And the endemic equilibrium “EE” point, , is obtained with the condition . Implicitily, we have
5.1. Stability of DFE
Theorem 2. The disease-free equilibrium, , (DFE) of Equation (1), given by Equation (16), is locally asymptotically stable if , and unstable if .
Proof. Let be the Jacobian of Equation (1) at point
The Jacobian matrix in Equation (1) at point then becomes:
Consider the characteristic polynomial of , we then have:
By expanding, we have:
where and .
With Descartes’ rule of signs  , if , all the coefficients of are strictly positive then does not have a positive root. So, has all its eigenvalues with strictly negative real part, hence is locally asymptotically stable by the Poincarré-Lyapunov theorem  . Otherwise, with the same rule, if , there is a variation of coefficients of , then has at least one positive root. So, has at least one eigenvalue with a strictly positive real part, hence then is unstable by the Poincarré-Lyapunov theorem. o
Theorem 3. The disease-free equilibrium point (DFE) of the model, denoted , is globally asymptotically stable if and unstable if .
Proof. Consider then the following Lyapunov candidate function for :
Its first derivative gives us
We notice that if , the Lyapunov candidate function V thus defined is in the strict sense in the whole domain of . Hence, the largest compact invariant set in is the DFE, . Therefore, by Lyapunov-Lasalle’s Invariance Principle, the disease free equilibrium is globally asymptotically stable in if and unstable if . o
5.2. Existence and Uniqueness of EE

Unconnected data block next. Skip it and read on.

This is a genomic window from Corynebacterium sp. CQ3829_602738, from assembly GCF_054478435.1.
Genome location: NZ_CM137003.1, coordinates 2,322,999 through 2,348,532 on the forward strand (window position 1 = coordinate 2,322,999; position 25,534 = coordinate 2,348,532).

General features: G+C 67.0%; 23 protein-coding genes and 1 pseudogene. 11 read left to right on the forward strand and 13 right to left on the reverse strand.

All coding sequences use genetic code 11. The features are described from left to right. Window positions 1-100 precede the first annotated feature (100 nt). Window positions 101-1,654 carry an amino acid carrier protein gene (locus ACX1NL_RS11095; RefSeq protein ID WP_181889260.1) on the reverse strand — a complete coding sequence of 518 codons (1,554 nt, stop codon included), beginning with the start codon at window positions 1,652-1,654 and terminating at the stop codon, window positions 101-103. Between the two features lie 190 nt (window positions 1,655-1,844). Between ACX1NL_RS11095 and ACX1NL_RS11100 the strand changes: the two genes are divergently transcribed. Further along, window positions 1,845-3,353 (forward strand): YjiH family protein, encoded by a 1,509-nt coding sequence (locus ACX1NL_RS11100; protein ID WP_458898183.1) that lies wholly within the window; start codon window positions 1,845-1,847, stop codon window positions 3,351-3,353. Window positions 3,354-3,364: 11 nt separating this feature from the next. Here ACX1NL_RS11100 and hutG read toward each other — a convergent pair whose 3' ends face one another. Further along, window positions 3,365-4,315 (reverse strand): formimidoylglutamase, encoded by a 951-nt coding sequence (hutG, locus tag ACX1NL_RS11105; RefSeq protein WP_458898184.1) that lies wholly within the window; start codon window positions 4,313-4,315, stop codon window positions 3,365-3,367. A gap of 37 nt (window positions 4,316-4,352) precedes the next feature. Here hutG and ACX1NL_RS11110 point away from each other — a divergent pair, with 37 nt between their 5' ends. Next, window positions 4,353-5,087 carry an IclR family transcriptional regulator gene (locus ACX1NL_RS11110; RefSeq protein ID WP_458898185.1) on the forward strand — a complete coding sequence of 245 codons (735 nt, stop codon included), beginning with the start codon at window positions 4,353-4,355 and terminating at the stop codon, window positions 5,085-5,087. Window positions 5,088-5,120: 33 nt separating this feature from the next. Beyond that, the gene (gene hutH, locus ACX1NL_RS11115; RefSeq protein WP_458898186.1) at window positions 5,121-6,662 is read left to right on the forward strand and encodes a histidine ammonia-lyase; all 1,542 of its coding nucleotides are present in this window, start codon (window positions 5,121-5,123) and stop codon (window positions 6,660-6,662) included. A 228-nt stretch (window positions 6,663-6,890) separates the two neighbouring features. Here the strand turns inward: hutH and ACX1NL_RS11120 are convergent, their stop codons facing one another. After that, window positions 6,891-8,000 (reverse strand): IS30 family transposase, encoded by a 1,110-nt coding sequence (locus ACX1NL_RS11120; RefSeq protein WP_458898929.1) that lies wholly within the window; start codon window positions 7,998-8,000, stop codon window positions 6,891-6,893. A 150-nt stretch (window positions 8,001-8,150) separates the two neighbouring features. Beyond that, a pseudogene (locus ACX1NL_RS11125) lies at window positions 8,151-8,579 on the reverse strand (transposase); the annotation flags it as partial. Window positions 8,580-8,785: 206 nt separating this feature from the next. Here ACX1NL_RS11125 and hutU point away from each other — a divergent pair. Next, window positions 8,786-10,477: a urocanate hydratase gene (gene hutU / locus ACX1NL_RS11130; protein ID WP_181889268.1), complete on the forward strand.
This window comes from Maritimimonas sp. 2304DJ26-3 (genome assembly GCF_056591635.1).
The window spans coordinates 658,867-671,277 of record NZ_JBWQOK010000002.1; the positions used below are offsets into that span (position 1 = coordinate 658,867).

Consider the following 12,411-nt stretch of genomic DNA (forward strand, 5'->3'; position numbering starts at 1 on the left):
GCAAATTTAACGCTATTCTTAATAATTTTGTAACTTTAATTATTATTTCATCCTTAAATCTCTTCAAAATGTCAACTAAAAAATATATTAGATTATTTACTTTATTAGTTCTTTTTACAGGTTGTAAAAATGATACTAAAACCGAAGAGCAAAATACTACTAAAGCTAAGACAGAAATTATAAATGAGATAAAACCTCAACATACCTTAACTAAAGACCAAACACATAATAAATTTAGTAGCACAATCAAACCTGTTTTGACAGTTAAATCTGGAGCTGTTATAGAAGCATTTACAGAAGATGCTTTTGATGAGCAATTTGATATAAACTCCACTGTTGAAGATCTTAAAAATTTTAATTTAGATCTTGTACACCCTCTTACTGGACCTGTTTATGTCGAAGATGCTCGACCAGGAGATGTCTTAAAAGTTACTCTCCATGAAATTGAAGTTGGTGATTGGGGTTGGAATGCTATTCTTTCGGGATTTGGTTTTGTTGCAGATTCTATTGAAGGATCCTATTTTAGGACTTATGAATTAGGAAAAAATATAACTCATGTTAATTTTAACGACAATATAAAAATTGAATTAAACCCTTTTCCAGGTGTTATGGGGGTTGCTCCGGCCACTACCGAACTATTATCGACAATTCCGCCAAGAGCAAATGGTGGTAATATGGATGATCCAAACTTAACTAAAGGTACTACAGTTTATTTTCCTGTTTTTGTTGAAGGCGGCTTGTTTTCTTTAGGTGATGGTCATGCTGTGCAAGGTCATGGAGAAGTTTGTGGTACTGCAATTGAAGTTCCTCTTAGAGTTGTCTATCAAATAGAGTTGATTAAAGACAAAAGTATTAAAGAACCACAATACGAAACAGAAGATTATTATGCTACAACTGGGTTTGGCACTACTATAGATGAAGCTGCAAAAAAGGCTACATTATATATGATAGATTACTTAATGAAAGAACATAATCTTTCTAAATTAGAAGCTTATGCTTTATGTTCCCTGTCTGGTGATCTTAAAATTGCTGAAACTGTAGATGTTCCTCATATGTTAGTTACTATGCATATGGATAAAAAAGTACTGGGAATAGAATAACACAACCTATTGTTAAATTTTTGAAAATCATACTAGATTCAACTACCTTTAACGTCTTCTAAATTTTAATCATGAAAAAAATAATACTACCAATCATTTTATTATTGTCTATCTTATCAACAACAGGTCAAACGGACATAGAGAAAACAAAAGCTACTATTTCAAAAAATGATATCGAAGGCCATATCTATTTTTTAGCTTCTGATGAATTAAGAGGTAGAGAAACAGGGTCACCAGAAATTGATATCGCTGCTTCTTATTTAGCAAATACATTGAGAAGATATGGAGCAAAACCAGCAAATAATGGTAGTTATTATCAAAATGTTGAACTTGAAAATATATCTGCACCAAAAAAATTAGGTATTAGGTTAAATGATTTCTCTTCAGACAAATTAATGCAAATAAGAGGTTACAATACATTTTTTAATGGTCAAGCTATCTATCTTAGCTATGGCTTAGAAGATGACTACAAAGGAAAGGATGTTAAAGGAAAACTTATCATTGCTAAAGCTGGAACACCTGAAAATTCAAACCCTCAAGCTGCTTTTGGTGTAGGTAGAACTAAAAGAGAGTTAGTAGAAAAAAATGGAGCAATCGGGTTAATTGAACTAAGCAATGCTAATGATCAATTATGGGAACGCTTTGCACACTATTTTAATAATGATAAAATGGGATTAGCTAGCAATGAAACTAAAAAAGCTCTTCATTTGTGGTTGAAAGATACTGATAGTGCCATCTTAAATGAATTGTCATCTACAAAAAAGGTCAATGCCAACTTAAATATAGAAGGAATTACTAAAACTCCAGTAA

Proposition 4. Endemic Equilibrium “EE” exists if and only if .
Proof. Recall that the endemic equilibrium point, , found previously was determined implicitly due to the complexity of this system. With the notions of the equilibrium point, the system (1) becomes:
From this system, we deduce that
By making substitutions, we notice that the EE satisfies the following polynomial function:
From Equation (26), we have: which is the solution of DFE, or , hence the uniqueness of endemic equilibrium whenever , otherwise, no endemic equilibrium. o
5.3. Stability of EE
Theorem 5. The endemic equilibrium point (EE), noted , is globally asymptotically stable if .
Proof. The proof of this theorem is based on the Lyapunov-Lasalle’s Invariance Principle. Consider then the following Lyapunov candidate function for :
By deriving this function once, we have:
Consequently, the largest compact invariant set in is the EE, . Therefore, by Lyapunov-Lasalle’s Invariance Principle, it follows that every solution in approaches for as . So the EE, , is globally asymptotically stable. The epidemiological implication of this result is that malaria will persist and invade population whenever . o
6. Simulation and Interpretation
In this section, we will analyze the model (1) numerically. In particular, we will be interested in the numerical analysis of the infected human population with malaria. To do this, we collect a reasonable set of data for the parameters of the model. Most of these are obtained from models developed in the literature and other parameters will be assumed.
In what follows, we will use the below parameters: